The Union Health Ministry on Thursday dismissed media reports as ill-informed and misleading that said that AIIMS Delhi has detected seven bacterial cases linked to the recent surge in pneumonia cases in China.
“The news report is ill-informed and provides misleading information,” the ministry said in a statement.
It said that seven bacterial cases were detected at AIIMS Delhi between April and September but they have no link whatsoever to the recent surge in respiratory infections in children reported from some parts of the world, including China.
The seven cases were detected as part of an ongoing study at AIIMS Delhi during the six-month period (April to September) and there “is no cause for worry”.
“It is clarified that these seven cases have no link whatsoever to the recent surge in respiratory infections in children reported from some parts of the world, including China,” it said.
So far this year, Mycoplasma pneumonia has not been detected in any of the 611 samples tested at the Department of Microbiology, AIIMS Delhi as part of the Indian Council of Medical Research’s (ICMR) multiple respiratory pathogen surveillance, which included mainly severe acute respiratory illness (SARI, which comprised about 95 per cent of these cases) by real-time PCR.
Mycoplasma pneumonia is the commonest bacterial cause of community-acquired pneumonia. It is the reason for nearly 15-30 per cent of all such infections.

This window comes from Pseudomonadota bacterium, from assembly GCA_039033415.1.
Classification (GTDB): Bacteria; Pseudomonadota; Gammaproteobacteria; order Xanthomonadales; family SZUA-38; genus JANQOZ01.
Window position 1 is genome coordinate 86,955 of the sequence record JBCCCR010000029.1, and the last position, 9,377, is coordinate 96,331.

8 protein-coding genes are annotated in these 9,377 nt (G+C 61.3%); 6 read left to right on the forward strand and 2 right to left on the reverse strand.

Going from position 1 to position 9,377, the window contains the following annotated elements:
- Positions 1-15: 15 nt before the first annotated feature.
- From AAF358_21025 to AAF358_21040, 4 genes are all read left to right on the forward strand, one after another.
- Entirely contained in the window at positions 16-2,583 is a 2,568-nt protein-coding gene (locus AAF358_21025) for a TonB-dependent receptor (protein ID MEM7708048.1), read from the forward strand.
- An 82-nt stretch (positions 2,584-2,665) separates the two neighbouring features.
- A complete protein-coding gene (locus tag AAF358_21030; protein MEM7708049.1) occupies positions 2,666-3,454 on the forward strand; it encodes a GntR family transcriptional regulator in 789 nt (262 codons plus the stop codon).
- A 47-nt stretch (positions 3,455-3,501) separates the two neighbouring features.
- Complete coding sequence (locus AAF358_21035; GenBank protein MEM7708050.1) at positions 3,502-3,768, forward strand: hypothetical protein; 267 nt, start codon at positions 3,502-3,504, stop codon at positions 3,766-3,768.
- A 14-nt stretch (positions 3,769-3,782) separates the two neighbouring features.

“Such a surge has not been reported from any part of India. The Union health ministry is in touch with state health authorities and is keeping a close watch on the situation on an everyday basis,” the statement said.
Meanwhile, a global surveillance study published in The Lancet Microbe journal too said that the seven samples tested positive for infection caused by the mycoplasma pneumoniae bacteria at AIIMS Delhi between April and September this year, while Singapore recorded the highest 172 cases in Asia.
Mycoplasma pneumoniae has been linked to the recent surge in respiratory ailments among children in China, it said but stopped short of connecting the cases with those reported from India and Singapore.
In the first global prospective surveillance study of M pneumoniae initiated in April 2022, data were obtained from 45 sites in 24 countries from the four UN regions: Europe, Asia, the Americas, and Oceania.
Incidences of M pneumoniae as detected by polymerase chain reaction (PCR) tests were significantly higher in Europe and Asia than in America and Oceania and higher than those observed in previous testing periods in the same UN regions since the start of the prospective surveillance, the study found.
Overall, M pneumoniae was detected by PCR in 1,067 of 1,49 980 (1.49 lakh) tests during the 6-month period from April to September this year.
The most frequent detections in Europe were from Denmark (436), Sweden (145), Switzerland (132), Wales (49), and Slovenia (41), and in Asia from Singapore (172).
From a total of 67 tests conducted at AIIMS Delhi as part of the study, seven samples tested positive. Of these samples that tested positive, one case was detected through PCR test while six cases were detected through IgM Elisa test.
“These global prospective surveillance data show the re-emergence of M. Pneumoniae in Europe and Asia more than three years after the introduction of COVID-19 pandemic restrictions,” the authors of the study noted.
“This delayed re-emergence is striking because it occurred long after non-pharmaceutical interventions (NPIs) were discontinued, and because it is, to our knowledge, a phenomenon unique to this pathogen,” they said.